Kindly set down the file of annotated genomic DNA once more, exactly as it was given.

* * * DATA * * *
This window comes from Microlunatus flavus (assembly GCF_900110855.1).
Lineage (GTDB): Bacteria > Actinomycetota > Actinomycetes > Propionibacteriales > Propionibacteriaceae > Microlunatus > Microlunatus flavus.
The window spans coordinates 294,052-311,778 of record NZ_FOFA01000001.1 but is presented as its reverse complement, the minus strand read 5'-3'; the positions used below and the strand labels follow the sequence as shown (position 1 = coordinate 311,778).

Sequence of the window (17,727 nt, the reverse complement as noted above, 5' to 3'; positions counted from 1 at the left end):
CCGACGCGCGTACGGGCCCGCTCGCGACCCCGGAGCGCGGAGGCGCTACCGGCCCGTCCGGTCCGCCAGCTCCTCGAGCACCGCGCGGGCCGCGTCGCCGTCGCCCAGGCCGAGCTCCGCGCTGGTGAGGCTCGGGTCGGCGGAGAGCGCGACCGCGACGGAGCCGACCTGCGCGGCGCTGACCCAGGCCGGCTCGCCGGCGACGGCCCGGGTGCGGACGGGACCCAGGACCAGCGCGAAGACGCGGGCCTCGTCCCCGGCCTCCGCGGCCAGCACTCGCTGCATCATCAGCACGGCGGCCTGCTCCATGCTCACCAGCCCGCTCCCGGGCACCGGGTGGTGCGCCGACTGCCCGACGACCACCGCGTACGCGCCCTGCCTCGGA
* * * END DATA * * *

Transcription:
This window comes from Microlunatus flavus (assembly GCF_900110855.1).
Lineage (GTDB): Bacteria > Actinomycetota > Actinomycetes > Propionibacteriales > Propionibacteriaceae > Microlunatus > Microlunatus flavus.
The window spans coordinates 294,052-311,778 of record NZ_FOFA01000001.1 but is presented as its reverse complement, the minus strand read 5'-3'; the positions used below and the strand labels follow the sequence as shown (position 1 = coordinate 311,778).

Sequence of the window (17,727 nt, the reverse complement as noted above, 5' to 3'; positions counted from 1 at the left end):
CCGACGCGCGTACGGGCCCGCTCGCGACCCCGGAGCGCGGAGGCGCTACCGGCCCGTCCGGTCCGCCAGCTCCTCGAGCACCGCGCGGGCCGCGTCGCCGTCGCCCAGGCCGAGCTCCGCGCTGGTGAGGCTCGGGTCGGCGGAGAGCGCGACCGCGACGGAGCCGACCTGCGCGGCGCTGACCCAGGCCGGCTCGCCGGCGACGGCCCGGGTGCGGACGGGACCCAGGACCAGCGCGAAGACGCGGGCCTCGTCCCCGGCCTCCGCGGCCAGCACTCGCTGCATCATCAGCACGGCGGCCTGCTCCATGCTCACCAGCCCGCTCCCGGGCACCGGGTGGTGCGCCGACTGCCCGACGACCACCGCGTACGCGCCCTGCCTCGGA